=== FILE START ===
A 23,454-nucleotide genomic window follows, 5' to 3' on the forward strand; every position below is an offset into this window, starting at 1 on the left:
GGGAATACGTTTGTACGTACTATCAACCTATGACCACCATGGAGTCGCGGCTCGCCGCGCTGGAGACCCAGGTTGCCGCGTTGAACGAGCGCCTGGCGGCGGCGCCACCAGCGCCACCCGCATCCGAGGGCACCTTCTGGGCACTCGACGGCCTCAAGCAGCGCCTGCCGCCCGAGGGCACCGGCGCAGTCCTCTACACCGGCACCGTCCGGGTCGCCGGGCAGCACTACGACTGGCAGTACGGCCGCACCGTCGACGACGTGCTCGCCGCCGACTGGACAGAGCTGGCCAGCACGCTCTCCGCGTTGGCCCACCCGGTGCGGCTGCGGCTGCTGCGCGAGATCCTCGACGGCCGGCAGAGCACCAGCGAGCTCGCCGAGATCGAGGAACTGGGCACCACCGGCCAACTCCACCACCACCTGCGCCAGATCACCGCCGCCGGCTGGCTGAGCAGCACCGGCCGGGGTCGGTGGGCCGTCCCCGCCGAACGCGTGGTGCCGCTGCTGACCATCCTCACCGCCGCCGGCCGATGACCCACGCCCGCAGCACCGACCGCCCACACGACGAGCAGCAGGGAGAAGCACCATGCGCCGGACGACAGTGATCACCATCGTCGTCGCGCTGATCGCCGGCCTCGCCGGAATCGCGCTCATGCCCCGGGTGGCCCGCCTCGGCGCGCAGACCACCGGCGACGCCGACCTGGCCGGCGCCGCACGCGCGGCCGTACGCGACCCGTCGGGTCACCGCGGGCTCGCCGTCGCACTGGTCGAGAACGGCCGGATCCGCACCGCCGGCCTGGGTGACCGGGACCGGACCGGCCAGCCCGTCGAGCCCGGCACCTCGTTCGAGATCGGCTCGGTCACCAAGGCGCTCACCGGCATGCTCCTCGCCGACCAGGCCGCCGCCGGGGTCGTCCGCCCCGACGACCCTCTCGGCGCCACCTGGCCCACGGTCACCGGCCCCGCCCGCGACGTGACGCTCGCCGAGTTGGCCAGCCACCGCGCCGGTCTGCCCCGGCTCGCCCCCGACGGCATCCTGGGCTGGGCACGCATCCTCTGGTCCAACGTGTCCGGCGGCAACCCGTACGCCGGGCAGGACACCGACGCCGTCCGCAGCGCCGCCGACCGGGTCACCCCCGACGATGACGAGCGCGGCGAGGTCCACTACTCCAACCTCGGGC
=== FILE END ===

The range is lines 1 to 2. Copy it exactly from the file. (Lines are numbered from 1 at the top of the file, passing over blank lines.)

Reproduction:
A 23,454-nucleotide genomic window follows, 5' to 3' on the forward strand; every position below is an offset into this window, starting at 1 on the left:
GGGAATACGTTTGTACGTACTATCAACCTATGACCACCATGGAGTCGCGGCTCGCCGCGCTGGAGACCCAGGTTGCCGCGTTGAACGAGCGCCTGGCGGCGGCGCCACCAGCGCCACCCGCATCCGAGGGCACCTTCTGGGCACTCGACGGCCTCAAGCAGCGCCTGCCGCCCGAGGGCACCGGCGCAGTCCTCTACACCGGCACCGTCCGGGTCGCCGGGCAGCACTACGACTGGCAGTACGGCCGCACCGTCGACGACGTGCTCGCCGCCGACTGGACAGAGCTGGCCAGCACGCTCTCCGCGTTGGCCCACCCGGTGCGGCTGCGGCTGCTGCGCGAGATCCTCGACGGCCGGCAGAGCACCAGCGAGCTCGCCGAGATCGAGGAACTGGGCACCACCGGCCAACTCCACCACCACCTGCGCCAGATCACCGCCGCCGGCTGGCTGAGCAGCACCGGCCGGGGTCGGTGGGCCGTCCCCGCCGAACGCGTGGTGCCGCTGCTGACCATCCTCACCGCCGCCGGCCGATGACCCACGCCCGCAGCACCGACCGCCCACACGACGAGCAGCAGGGAGAAGCACCATGCGCCGGACGACAGTGATCACCATCGTCGTCGCGCTGATCGCCGGCCTCGCCGGAATCGCGCTCATGCCCCGGGTGGCCCGCCTCGGCGCGCAGACCACCGGCGACGCCGACCTGGCCGGCGCCGCACGCGCGGCCGTACGCGACCCGTCGGGTCACCGCGGGCTCGCCGTCGCACTGGTCGAGAACGGCCGGATCCGCACCGCCGGCCTGGGTGACCGGGACCGGACCGGCCAGCCCGTCGAGCCCGGCACCTCGTTCGAGATCGGCTCGGTCACCAAGGCGCTCACCGGCATGCTCCTCGCCGACCAGGCCGCCGCCGGGGTCGTCCGCCCCGACGACCCTCTCGGCGCCACCTGGCCCACGGTCACCGGCCCCGCCCGCGACGTGACGCTCGCCGAGTTGGCCAGCCACCGCGCCGGTCTGCCCCGGCTCGCCCCCGACGGCATCCTGGGCTGGGCACGCATCCTCTGGTCCAACGTGTCCGGCGGCAACCCGTACGCCGGGCAGGACACCGACGCCGTCCGCAGCGCCGCCGACCGGGTCACCCCCGACGATGACGAGCGCGGCGAGGTCCACTACTCCAACCTCGGGC